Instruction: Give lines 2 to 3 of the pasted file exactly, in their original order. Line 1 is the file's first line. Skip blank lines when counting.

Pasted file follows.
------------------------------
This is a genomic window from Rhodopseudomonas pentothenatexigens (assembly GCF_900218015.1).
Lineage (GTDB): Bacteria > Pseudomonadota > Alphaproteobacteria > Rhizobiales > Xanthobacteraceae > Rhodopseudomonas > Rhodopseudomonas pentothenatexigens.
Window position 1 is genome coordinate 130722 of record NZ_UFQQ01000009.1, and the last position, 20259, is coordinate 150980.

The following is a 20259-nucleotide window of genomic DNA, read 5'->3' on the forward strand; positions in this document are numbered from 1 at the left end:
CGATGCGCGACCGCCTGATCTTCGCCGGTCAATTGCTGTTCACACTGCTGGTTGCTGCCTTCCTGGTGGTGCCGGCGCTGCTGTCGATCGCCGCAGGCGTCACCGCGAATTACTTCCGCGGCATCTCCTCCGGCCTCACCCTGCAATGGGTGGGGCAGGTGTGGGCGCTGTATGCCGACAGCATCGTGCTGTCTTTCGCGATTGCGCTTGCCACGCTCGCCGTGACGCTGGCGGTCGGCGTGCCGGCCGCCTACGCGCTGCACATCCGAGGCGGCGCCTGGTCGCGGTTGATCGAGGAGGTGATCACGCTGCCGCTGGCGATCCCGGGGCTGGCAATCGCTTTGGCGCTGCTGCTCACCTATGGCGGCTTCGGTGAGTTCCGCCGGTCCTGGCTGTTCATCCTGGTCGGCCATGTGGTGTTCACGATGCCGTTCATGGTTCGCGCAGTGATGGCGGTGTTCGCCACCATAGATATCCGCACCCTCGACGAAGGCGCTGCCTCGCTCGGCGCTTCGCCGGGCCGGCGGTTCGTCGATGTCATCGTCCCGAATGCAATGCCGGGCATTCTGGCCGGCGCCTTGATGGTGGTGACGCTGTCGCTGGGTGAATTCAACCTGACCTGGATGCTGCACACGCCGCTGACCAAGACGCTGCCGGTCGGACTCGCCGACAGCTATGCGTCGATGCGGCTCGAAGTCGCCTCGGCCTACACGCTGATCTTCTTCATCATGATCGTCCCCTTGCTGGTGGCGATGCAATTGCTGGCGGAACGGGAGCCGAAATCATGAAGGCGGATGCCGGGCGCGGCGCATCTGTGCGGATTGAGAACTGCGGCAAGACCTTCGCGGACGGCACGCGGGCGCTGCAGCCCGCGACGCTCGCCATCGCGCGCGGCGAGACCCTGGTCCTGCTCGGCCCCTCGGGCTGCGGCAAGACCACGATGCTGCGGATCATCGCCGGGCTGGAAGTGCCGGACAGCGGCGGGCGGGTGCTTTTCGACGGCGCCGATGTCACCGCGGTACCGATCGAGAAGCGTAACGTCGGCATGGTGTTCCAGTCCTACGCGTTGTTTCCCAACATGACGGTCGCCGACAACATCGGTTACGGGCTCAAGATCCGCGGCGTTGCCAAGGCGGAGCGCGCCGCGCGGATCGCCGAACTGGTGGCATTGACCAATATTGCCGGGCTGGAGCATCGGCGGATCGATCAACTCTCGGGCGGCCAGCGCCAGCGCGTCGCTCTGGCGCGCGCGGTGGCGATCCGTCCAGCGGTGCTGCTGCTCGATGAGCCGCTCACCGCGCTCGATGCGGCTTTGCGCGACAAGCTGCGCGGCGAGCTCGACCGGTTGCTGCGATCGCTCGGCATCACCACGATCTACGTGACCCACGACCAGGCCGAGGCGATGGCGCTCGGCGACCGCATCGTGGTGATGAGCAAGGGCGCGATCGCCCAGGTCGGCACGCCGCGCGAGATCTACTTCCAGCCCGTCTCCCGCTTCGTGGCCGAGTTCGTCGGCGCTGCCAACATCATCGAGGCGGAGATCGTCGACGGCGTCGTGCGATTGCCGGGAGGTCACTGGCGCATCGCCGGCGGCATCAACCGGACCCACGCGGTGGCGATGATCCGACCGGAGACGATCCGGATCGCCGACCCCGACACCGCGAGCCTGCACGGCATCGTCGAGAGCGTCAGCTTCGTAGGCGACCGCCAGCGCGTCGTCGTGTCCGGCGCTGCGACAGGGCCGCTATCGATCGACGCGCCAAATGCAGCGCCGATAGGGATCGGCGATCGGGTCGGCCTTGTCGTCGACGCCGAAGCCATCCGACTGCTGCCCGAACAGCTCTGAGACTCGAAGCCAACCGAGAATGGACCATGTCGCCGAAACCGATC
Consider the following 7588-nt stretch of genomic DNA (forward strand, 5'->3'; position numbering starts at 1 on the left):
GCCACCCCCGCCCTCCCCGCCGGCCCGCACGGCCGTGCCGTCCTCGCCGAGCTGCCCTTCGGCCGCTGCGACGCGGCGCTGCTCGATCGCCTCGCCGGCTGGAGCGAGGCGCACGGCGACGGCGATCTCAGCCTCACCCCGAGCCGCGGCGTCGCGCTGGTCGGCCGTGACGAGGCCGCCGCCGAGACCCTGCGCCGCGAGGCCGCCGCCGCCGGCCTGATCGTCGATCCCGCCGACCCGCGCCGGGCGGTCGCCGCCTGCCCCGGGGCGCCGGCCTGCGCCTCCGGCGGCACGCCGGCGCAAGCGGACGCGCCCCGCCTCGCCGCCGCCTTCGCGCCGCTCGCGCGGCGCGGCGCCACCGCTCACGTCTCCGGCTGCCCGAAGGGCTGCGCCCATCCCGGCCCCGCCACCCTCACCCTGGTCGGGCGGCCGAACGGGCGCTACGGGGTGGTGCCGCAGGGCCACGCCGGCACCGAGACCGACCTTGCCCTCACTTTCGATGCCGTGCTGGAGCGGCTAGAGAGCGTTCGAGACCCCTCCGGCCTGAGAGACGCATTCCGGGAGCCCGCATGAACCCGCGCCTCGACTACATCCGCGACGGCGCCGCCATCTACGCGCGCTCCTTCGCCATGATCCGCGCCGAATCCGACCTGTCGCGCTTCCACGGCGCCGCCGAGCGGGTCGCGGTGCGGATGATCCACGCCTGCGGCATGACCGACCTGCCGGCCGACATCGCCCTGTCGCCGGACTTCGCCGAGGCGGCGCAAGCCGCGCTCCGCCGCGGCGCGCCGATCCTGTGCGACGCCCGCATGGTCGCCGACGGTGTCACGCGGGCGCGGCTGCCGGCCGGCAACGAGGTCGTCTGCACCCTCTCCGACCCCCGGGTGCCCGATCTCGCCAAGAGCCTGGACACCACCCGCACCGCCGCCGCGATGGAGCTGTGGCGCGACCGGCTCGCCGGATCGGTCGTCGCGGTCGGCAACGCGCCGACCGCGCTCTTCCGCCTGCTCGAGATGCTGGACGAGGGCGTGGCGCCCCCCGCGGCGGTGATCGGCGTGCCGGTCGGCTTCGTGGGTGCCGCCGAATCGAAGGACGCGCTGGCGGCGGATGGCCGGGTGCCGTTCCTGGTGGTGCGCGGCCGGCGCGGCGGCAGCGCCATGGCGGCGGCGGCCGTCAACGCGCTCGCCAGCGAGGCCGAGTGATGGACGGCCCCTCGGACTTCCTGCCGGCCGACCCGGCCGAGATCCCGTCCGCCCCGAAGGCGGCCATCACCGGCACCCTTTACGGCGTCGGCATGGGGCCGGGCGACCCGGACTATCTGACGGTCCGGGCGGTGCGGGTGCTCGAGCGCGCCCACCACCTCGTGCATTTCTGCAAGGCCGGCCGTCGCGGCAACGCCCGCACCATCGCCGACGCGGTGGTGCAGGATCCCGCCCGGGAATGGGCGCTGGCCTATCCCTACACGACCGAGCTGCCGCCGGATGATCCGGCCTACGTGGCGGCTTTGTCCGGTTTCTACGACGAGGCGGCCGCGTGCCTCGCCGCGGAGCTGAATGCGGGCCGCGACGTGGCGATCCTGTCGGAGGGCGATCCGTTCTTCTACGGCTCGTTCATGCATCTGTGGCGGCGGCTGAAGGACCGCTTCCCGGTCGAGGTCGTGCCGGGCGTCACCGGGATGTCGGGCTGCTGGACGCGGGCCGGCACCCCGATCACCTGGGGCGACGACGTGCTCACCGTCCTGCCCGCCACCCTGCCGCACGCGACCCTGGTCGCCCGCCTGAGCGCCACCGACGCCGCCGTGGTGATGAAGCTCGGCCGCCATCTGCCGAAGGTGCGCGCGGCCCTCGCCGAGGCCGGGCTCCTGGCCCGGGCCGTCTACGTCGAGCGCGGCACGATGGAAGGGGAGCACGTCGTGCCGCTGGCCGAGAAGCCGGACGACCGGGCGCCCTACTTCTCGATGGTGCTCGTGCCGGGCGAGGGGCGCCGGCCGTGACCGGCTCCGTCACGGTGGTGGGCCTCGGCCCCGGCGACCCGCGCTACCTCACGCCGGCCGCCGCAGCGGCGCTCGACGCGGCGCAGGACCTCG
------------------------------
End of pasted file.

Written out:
Lineage (GTDB): Bacteria > Pseudomonadota > Alphaproteobacteria > Rhizobiales > Xanthobacteraceae > Rhodopseudomonas > Rhodopseudomonas pentothenatexigens.
Window position 1 is genome coordinate 130722 of record NZ_UFQQ01000009.1, and the last position, 20259, is coordinate 150980.